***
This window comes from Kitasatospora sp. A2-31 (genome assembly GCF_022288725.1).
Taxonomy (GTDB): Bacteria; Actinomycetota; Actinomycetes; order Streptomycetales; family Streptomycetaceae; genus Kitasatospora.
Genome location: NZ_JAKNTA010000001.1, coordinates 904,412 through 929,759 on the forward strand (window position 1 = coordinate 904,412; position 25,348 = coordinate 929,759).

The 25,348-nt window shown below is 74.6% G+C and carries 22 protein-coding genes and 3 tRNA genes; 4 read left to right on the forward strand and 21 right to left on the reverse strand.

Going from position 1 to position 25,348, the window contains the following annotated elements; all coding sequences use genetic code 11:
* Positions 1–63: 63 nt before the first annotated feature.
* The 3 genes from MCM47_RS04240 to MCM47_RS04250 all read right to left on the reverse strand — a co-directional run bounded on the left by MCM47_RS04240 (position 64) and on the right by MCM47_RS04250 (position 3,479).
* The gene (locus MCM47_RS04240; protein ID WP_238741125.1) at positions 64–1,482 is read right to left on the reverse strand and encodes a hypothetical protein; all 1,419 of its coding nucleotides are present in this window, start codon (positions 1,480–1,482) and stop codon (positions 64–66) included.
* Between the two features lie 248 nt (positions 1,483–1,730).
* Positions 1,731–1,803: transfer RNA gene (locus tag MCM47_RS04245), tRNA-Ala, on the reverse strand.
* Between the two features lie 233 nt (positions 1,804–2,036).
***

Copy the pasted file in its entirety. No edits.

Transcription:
This window comes from Kitasatospora sp. A2-31 (genome assembly GCF_022288725.1).
Taxonomy (GTDB): Bacteria; Actinomycetota; Actinomycetes; order Streptomycetales; family Streptomycetaceae; genus Kitasatospora.
Genome location: NZ_JAKNTA010000001.1, coordinates 904,412 through 929,759 on the forward strand (window position 1 = coordinate 904,412; position 25,348 = coordinate 929,759).

The 25,348-nt window shown below is 74.6% G+C and carries 22 protein-coding genes and 3 tRNA genes; 4 read left to right on the forward strand and 21 right to left on the reverse strand.

Going from position 1 to position 25,348, the window contains the following annotated elements; all coding sequences use genetic code 11:
* Positions 1–63: 63 nt before the first annotated feature.
* The 3 genes from MCM47_RS04240 to MCM47_RS04250 all read right to left on the reverse strand — a co-directional run bounded on the left by MCM47_RS04240 (position 64) and on the right by MCM47_RS04250 (position 3,479).
* The gene (locus MCM47_RS04240; protein ID WP_238741125.1) at positions 64–1,482 is read right to left on the reverse strand and encodes a hypothetical protein; all 1,419 of its coding nucleotides are present in this window, start codon (positions 1,480–1,482) and stop codon (positions 64–66) included.
* Between the two features lie 248 nt (positions 1,483–1,730).
* Positions 1,731–1,803: transfer RNA gene (locus tag MCM47_RS04245), tRNA-Ala, on the reverse strand.
* Between the two features lie 233 nt (positions 1,804–2,036).